Eye For Film >> Movies >> In The Shadow Of The Sun (2012) Film Review
In The Shadow Of The Sun
Reviewed by: Amber Wilkinson
Harry Freeland's measured and moving documentary explores life for some of Tanzania's 170,000 albinos. With their white skin marking them out from birth and superstition dogging their lives, the condition's associated disabilities and societal prejudice are just the tip of the iceberg. As albino activist Josephat Torner states at the start of the film: "One of the many things we have had to learn, is to live in danger." He adds: "We are hunted. We are killed. We are dismembered. But I am not afraid."
Torner may not be afraid but he certainly has every reason to be. Life has never been easy for albinos in Tanzania but recent years have seen witch doctors inciting violence against those born with the condition, telling people that the limb of an albino will bring them riches. While this may sound ridiculous to those of us who understand the science behind the disorder, a combination of lack of education and poverty means that the superstition has gathered a surprising amount of credence and led to the murder of many in the country.
Freeland follows Torner over six years as he wages a one-man crusade, with the help of the Tanzanian Albino Society, to try to raise social awareness about his condition and challenge the murderous myth. At the same time, we also watch young albino Vedastus Zangule, ostracised from his village because of his condition and waging an uphill struggle to get back into the education system with the support of his mother, who has been fighting her son's corner ever since she was told to kill him as soon as he was born. The stories of the youngster and the campaigner come together as Torner - and we - see this little boy bullied by society as a reflection of his younger self.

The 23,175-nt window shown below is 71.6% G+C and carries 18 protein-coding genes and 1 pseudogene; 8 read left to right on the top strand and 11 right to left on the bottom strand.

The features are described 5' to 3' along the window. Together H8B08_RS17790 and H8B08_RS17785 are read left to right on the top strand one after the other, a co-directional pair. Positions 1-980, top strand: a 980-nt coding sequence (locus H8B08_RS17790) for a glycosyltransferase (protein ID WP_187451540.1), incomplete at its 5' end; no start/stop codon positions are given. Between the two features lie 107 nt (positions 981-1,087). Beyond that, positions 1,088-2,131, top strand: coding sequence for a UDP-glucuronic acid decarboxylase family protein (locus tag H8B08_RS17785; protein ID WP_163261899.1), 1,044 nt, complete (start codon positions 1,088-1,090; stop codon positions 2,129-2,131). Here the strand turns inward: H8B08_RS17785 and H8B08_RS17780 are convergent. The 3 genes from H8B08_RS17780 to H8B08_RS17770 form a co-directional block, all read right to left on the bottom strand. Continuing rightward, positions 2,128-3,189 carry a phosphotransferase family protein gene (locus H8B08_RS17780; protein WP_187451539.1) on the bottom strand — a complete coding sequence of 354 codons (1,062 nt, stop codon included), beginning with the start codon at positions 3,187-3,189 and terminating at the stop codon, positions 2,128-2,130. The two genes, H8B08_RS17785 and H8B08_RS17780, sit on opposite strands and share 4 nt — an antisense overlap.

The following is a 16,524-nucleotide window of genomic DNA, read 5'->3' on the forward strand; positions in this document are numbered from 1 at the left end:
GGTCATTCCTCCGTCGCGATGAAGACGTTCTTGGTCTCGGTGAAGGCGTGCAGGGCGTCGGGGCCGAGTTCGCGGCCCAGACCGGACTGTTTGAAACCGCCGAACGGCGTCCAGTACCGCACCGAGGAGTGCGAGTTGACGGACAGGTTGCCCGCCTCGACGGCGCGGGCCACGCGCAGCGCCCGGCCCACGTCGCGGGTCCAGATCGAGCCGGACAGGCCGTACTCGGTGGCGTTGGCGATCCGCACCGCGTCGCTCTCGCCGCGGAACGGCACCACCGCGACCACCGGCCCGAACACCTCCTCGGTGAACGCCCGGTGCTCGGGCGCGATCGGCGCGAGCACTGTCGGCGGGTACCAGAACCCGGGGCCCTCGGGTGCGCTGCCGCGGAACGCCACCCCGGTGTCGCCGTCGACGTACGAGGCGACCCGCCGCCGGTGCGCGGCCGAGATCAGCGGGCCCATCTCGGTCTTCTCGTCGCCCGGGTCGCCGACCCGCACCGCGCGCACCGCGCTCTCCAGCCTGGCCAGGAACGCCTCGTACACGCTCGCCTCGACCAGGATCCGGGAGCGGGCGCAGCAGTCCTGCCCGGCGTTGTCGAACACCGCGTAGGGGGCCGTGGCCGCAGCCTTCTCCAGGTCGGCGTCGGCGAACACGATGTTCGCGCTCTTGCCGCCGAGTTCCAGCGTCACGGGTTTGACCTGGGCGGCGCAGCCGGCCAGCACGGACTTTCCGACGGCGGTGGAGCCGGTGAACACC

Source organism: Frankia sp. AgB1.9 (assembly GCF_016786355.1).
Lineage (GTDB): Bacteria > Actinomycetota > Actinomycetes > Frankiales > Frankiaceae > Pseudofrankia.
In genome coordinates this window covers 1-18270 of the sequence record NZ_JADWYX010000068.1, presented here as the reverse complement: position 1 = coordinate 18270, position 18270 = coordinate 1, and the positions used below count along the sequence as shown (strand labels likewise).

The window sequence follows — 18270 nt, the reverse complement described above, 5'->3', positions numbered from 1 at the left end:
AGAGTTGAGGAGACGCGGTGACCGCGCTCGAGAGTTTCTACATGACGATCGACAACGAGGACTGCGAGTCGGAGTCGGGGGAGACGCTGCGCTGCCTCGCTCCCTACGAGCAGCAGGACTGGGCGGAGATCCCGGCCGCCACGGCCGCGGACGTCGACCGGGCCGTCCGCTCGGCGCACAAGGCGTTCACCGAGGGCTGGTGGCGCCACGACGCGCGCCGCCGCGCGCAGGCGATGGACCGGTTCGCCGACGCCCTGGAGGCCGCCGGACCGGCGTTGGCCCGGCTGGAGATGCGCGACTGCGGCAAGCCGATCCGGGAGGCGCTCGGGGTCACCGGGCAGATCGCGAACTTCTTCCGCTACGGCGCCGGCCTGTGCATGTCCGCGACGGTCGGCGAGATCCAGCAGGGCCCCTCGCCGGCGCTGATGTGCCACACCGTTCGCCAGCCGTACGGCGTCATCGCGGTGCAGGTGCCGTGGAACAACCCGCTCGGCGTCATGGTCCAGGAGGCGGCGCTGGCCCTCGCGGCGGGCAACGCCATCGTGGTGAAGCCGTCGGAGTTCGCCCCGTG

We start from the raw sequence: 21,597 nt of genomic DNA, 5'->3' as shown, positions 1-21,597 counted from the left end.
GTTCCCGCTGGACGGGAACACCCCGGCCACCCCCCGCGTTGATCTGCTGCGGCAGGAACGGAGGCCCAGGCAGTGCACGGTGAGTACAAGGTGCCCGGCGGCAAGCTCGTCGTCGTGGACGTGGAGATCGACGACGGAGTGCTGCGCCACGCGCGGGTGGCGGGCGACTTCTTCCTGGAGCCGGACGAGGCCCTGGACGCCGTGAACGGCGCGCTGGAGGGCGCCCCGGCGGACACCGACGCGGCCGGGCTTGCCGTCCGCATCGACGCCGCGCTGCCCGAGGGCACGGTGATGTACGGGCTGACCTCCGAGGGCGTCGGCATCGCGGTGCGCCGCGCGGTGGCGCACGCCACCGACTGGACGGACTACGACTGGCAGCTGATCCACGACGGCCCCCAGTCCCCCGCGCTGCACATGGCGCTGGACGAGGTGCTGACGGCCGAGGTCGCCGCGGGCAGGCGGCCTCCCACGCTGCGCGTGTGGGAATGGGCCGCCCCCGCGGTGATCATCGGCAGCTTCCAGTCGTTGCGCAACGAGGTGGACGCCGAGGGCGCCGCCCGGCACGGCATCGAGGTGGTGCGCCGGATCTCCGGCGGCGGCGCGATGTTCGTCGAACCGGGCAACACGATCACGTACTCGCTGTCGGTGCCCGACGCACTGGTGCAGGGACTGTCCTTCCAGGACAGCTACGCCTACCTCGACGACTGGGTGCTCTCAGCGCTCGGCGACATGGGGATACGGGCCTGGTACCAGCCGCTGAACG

Freeland captures the beauty of Tanzania and uses the landscape as a way of illustrating the isolation and loneliness suffered by those with albinism. He follows Torner as he travels the country, showing the way in which people with the disorder have been ghettoised by their compatriots, often forced to live in walled communities 'for protection', although this in turn makes them sitting ducks for those with murder in mind. The horror of the situation is hammered home by a little girl whose arm was chopped off by thugs and the sight of concrete being poured onto a grave to prevent desecration. Freeland's film, however, is as much about celebrating the heroism of people like Torner as it is about raising awareness of the situation. Torner is a remarkable campaigner who deserves to be celebrated and who believes in leading from the front, putting himself in harm's way to help others find the bravery to stand alongside him.
House of Saddam composer Samuel Sim's music, though evocative, is somewhat over-used and is particularly distracting when placed over the dialogue. Occasionally, a little more context would be useful and, although there is parliamentary footage, the voices of politicians are curiously absent. It would have been good to see one or two being quizzed about the situation, particularly with regard to the educational plight of many albinos. An interlude with one of the hatemongering witch doctors also goes frustratingly easy on his views. But if something is lost in terms of the broader issue, Freeland gains much from keeping his focus tight in on Zangule and Torner, inviting us to take a long hard look at them until we become accustomed to their physical differences and start to focus, instead, on our shared humanity.Reviewed on: 15 Mar 2013